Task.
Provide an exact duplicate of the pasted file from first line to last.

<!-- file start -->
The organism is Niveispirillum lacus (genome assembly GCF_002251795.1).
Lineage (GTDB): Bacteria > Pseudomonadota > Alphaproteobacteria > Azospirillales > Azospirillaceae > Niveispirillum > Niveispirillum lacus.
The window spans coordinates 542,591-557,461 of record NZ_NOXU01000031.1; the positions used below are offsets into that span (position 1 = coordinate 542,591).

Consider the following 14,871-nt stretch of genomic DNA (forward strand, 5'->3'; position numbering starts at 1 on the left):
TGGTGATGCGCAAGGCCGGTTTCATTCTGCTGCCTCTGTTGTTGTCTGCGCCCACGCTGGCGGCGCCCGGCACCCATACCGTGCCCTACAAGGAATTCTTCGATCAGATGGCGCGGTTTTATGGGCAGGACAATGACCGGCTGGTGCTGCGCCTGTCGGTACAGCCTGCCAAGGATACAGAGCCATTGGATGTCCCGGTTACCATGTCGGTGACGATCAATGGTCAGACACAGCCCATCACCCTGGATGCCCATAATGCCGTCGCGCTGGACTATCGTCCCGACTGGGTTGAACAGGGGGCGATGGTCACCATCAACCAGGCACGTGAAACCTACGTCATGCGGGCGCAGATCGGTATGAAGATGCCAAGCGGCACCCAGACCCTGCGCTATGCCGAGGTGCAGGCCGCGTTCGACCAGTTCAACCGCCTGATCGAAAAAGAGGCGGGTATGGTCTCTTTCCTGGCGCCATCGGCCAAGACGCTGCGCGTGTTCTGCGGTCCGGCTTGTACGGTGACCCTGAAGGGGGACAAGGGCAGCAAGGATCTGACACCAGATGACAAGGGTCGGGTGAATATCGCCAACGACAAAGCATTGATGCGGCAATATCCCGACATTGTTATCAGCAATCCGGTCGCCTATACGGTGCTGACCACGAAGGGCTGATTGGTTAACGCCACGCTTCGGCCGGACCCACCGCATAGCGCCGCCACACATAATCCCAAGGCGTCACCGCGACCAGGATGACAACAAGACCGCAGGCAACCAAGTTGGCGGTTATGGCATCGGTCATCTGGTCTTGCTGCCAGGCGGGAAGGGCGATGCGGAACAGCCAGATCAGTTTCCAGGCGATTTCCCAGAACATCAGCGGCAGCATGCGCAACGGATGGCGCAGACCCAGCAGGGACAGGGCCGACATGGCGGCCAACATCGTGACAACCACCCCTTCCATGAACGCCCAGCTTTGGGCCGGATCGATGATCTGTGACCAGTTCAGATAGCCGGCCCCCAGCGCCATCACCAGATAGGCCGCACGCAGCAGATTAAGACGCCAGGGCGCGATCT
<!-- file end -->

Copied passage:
The organism is Niveispirillum lacus (genome assembly GCF_002251795.1).
Lineage (GTDB): Bacteria > Pseudomonadota > Alphaproteobacteria > Azospirillales > Azospirillaceae > Niveispirillum > Niveispirillum lacus.
The window spans coordinates 542,591-557,461 of record NZ_NOXU01000031.1; the positions used below are offsets into that span (position 1 = coordinate 542,591).

Consider the following 14,871-nt stretch of genomic DNA (forward strand, 5'->3'; position numbering starts at 1 on the left):
TGGTGATGCGCAAGGCCGGTTTCATTCTGCTGCCTCTGTTGTTGTCTGCGCCCACGCTGGCGGCGCCCGGCACCCATACCGTGCCCTACAAGGAATTCTTCGATCAGATGGCGCGGTTTTATGGGCAGGACAATGACCGGCTGGTGCTGCGCCTGTCGGTACAGCCTGCCAAGGATACAGAGCCATTGGATGTCCCGGTTACCATGTCGGTGACGATCAATGGTCAGACACAGCCCATCACCCTGGATGCCCATAATGCCGTCGCGCTGGACTATCGTCCCGACTGGGTTGAACAGGGGGCGATGGTCACCATCAACCAGGCACGTGAAACCTACGTCATGCGGGCGCAGATCGGTATGAAGATGCCAAGCGGCACCCAGACCCTGCGCTATGCCGAGGTGCAGGCCGCGTTCGACCAGTTCAACCGCCTGATCGAAAAAGAGGCGGGTATGGTCTCTTTCCTGGCGCCATCGGCCAAGACGCTGCGCGTGTTCTGCGGTCCGGCTTGTACGGTGACCCTGAAGGGGGACAAGGGCAGCAAGGATCTGACACCAGATGACAAGGGTCGGGTGAATATCGCCAACGACAAAGCATTGATGCGGCAATATCCCGACATTGTTATCAGCAATCCGGTCGCCTATACGGTGCTGACCACGAAGGGCTGATTGGTTAACGCCACGCTTCGGCCGGACCCACCGCATAGCGCCGCCACACATAATCCCAAGGCGTCACCGCGACCAGGATGACAACAAGACCGCAGGCAACCAAGTTGGCGGTTATGGCATCGGTCATCTGGTCTTGCTGCCAGGCGGGAAGGGCGATGCGGAACAGCCAGATCAGTTTCCAGGCGATTTCCCAGAACATCAGCGGCAGCATGCGCAACGGATGGCGCAGACCCAGCAGGGACAGGGCCGACATGGCGGCCAACATCGTGACAACCACCCCTTCCATGAACGCCCAGCTTTGGGCCGGATCGATGATCTGTGACCAGTTCAGATAGCCGGCCCCCAGCGCCATCACCAGATAGGCCGCACGCAGCAGATTAAGACGCCAGGGCGCGATCT